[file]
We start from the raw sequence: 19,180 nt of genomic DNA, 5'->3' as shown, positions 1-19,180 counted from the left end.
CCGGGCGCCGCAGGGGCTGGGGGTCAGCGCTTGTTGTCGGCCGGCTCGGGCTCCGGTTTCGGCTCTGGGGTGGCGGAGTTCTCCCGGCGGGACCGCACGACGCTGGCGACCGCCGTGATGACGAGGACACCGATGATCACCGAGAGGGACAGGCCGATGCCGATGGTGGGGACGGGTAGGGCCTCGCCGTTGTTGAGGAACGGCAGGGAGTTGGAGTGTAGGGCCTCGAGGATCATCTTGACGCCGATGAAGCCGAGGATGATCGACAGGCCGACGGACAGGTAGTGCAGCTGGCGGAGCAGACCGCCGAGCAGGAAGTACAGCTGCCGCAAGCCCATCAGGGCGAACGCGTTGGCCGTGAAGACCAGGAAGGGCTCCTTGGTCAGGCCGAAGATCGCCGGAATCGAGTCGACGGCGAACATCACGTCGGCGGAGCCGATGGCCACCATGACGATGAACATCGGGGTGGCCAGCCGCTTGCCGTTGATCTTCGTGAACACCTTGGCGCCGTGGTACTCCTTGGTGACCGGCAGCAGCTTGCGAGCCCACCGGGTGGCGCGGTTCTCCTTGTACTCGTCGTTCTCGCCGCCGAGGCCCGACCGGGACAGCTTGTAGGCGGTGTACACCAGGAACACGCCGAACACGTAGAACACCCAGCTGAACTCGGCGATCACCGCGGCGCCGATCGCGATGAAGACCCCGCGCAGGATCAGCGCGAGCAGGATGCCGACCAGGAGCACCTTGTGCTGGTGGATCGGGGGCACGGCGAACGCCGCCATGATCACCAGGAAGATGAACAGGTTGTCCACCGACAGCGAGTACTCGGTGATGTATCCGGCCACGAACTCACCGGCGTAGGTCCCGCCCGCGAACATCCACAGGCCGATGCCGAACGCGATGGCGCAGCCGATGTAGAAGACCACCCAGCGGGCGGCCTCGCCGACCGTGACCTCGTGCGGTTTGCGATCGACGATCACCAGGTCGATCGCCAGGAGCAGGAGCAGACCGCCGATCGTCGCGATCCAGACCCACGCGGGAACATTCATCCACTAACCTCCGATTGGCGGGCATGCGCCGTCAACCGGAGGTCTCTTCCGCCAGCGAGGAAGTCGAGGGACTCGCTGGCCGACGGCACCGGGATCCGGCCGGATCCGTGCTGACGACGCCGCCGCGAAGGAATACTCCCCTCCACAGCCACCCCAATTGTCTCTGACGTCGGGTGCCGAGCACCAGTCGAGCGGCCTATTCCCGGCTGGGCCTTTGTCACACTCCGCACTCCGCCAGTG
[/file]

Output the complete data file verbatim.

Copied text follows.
We start from the raw sequence: 19,180 nt of genomic DNA, 5'->3' as shown, positions 1-19,180 counted from the left end.
CCGGGCGCCGCAGGGGCTGGGGGTCAGCGCTTGTTGTCGGCCGGCTCGGGCTCCGGTTTCGGCTCTGGGGTGGCGGAGTTCTCCCGGCGGGACCGCACGACGCTGGCGACCGCCGTGATGACGAGGACACCGATGATCACCGAGAGGGACAGGCCGATGCCGATGGTGGGGACGGGTAGGGCCTCGCCGTTGTTGAGGAACGGCAGGGAGTTGGAGTGTAGGGCCTCGAGGATCATCTTGACGCCGATGAAGCCGAGGATGATCGACAGGCCGACGGACAGGTAGTGCAGCTGGCGGAGCAGACCGCCGAGCAGGAAGTACAGCTGCCGCAAGCCCATCAGGGCGAACGCGTTGGCCGTGAAGACCAGGAAGGGCTCCTTGGTCAGGCCGAAGATCGCCGGAATCGAGTCGACGGCGAACATCACGTCGGCGGAGCCGATGGCCACCATGACGATGAACATCGGGGTGGCCAGCCGCTTGCCGTTGATCTTCGTGAACACCTTGGCGCCGTGGTACTCCTTGGTGACCGGCAGCAGCTTGCGAGCCCACCGGGTGGCGCGGTTCTCCTTGTACTCGTCGTTCTCGCCGCCGAGGCCCGACCGGGACAGCTTGTAGGCGGTGTACACCAGGAACACGCCGAACACGTAGAACACCCAGCTGAACTCGGCGATCACCGCGGCGCCGATCGCGATGAAGACCCCGCGCAGGATCAGCGCGAGCAGGATGCCGACCAGGAGCACCTTGTGCTGGTGGATCGGGGGCACGGCGAACGCCGCCATGATCACCAGGAAGATGAACAGGTTGTCCACCGACAGCGAGTACTCGGTGATGTATCCGGCCACGAACTCACCGGCGTAGGTCCCGCCCGCGAACATCCACAGGCCGATGCCGAACGCGATGGCGCAGCCGATGTAGAAGACCACCCAGCGGGCGGCCTCGCCGACCGTGACCTCGTGCGGTTTGCGATCGACGATCACCAGGTCGATCGCCAGGAGCAGGAGCAGACCGCCGATCGTCGCGATCCAGACCCACGCGGGAACATTCATCCACTAACCTCCGATTGGCGGGCATGCGCCGTCAACCGGAGGTCTCTTCCGCCAGCGAGGAAGTCGAGGGACTCGCTGGCCGACGGCACCGGGATCCGGCCGGATCCGTGCTGACGACGCCGCCGCGAAGGAATACTCCCCTCCACAGCCACCCCAATTGTCTCTGACGTCGGGTGCCGAGCACCAGTCGAGCGGCCTATTCCCGGCTGGGCCTTTGTCACACTCCGCACTCCGCCAGTG